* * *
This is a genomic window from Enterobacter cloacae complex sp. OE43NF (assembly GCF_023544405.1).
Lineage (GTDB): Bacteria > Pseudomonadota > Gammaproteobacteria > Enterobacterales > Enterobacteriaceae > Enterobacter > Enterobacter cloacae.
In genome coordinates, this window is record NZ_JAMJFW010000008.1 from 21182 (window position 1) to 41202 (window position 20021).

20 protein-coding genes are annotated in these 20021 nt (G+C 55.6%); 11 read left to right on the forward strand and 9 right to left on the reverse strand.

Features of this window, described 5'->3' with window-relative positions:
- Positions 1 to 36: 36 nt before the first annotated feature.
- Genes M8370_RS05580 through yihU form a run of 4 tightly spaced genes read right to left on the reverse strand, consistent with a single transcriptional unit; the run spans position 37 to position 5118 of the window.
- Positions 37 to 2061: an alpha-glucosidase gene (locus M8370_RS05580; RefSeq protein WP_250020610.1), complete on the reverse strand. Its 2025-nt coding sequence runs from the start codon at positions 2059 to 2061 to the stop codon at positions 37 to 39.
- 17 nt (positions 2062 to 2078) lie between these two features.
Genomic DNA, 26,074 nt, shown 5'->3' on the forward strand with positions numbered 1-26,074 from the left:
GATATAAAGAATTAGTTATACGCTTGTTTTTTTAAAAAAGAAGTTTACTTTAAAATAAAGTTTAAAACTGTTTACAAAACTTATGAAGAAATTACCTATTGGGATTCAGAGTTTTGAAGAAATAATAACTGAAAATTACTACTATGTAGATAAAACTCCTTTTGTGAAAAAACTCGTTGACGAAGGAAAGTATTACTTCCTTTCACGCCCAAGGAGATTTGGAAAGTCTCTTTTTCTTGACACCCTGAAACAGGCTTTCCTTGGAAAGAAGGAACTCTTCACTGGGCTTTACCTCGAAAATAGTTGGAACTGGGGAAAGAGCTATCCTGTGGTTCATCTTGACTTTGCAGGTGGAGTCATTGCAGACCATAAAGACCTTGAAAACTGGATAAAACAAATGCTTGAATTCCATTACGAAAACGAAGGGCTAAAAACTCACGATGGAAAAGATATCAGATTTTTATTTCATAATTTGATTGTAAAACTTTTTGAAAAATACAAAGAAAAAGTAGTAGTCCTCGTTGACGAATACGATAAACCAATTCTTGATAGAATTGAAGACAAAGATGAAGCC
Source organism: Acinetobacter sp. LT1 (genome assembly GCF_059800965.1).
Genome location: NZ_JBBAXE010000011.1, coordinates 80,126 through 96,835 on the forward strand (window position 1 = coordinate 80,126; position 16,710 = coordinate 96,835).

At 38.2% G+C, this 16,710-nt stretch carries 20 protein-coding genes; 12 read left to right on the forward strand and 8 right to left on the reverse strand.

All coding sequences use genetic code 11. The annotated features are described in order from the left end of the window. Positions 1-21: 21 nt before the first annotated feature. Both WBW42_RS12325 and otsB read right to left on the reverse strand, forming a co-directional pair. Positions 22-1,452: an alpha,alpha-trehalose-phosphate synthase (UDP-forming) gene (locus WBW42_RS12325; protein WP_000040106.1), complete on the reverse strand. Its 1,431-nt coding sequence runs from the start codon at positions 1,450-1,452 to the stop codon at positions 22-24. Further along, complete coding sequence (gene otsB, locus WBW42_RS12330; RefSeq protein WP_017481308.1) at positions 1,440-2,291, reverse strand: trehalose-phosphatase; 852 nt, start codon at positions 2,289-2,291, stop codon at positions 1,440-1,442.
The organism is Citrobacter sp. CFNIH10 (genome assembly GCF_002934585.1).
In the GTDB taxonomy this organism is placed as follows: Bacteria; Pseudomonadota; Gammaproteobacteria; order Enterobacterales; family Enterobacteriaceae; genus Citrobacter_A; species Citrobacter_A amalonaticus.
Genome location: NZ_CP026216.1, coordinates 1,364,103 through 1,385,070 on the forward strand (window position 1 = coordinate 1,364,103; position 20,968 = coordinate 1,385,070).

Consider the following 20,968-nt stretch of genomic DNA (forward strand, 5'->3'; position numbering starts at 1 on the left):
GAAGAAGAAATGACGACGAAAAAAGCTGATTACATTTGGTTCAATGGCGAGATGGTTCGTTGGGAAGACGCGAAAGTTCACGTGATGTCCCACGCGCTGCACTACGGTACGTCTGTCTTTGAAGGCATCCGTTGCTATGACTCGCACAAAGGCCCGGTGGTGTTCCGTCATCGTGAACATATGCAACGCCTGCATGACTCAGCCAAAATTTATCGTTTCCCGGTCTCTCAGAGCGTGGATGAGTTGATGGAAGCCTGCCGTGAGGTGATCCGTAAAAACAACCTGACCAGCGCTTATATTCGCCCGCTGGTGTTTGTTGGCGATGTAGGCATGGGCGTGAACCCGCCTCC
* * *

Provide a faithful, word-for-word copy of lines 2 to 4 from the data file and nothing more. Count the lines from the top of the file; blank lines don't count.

Lineage (GTDB): Bacteria > Pseudomonadota > Gammaproteobacteria > Enterobacterales > Enterobacteriaceae > Enterobacter > Enterobacter cloacae.
In genome coordinates, this window is record NZ_JAMJFW010000008.1 from 21182 (window position 1) to 41202 (window position 20021).

20 protein-coding genes are annotated in these 20021 nt (G+C 55.6%); 11 read left to right on the forward strand and 9 right to left on the reverse strand.